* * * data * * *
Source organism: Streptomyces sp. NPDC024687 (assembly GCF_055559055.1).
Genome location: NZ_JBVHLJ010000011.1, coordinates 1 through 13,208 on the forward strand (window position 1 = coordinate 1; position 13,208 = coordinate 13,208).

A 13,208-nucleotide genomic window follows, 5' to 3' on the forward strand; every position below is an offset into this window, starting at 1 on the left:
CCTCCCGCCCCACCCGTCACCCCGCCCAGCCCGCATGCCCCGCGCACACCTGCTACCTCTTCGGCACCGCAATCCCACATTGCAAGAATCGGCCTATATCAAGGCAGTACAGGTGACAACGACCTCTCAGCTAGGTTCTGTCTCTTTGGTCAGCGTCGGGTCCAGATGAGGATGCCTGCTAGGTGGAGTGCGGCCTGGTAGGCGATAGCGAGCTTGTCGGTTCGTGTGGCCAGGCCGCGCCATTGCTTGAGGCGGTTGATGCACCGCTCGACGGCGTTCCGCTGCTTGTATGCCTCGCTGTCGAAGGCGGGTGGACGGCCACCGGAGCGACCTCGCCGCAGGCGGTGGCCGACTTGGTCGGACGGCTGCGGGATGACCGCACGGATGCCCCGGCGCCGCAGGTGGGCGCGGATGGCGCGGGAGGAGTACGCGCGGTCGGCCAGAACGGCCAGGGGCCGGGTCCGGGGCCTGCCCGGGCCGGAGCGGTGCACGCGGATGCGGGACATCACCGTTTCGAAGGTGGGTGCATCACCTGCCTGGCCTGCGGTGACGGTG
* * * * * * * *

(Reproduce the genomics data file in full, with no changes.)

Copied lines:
Source organism: Streptomyces sp. NPDC024687 (assembly GCF_055559055.1).
Genome location: NZ_JBVHLJ010000011.1, coordinates 1 through 13,208 on the forward strand (window position 1 = coordinate 1; position 13,208 = coordinate 13,208).

A 13,208-nucleotide genomic window follows, 5' to 3' on the forward strand; every position below is an offset into this window, starting at 1 on the left:
CCTCCCGCCCCACCCGTCACCCCGCCCAGCCCGCATGCCCCGCGCACACCTGCTACCTCTTCGGCACCGCAATCCCACATTGCAAGAATCGGCCTATATCAAGGCAGTACAGGTGACAACGACCTCTCAGCTAGGTTCTGTCTCTTTGGTCAGCGTCGGGTCCAGATGAGGATGCCTGCTAGGTGGAGTGCGGCCTGGTAGGCGATAGCGAGCTTGTCGGTTCGTGTGGCCAGGCCGCGCCATTGCTTGAGGCGGTTGATGCACCGCTCGACGGCGTTCCGCTGCTTGTATGCCTCGCTGTCGAAGGCGGGTGGACGGCCACCGGAGCGACCTCGCCGCAGGCGGTGGCCGACTTGGTCGGACGGCTGCGGGATGACCGCACGGATGCCCCGGCGCCGCAGGTGGGCGCGGATGGCGCGGGAGGAGTACGCGCGGTCGGCCAGAACGGCCAGGGGCCGGGTCCGGGGCCTGCCCGGGCCGGAGCGGTGCACGCGGATGCGGGACATCACCGTTTCGAAGGTGGGTGCATCACCTGCCTGGCCTGCGGTGACGGTG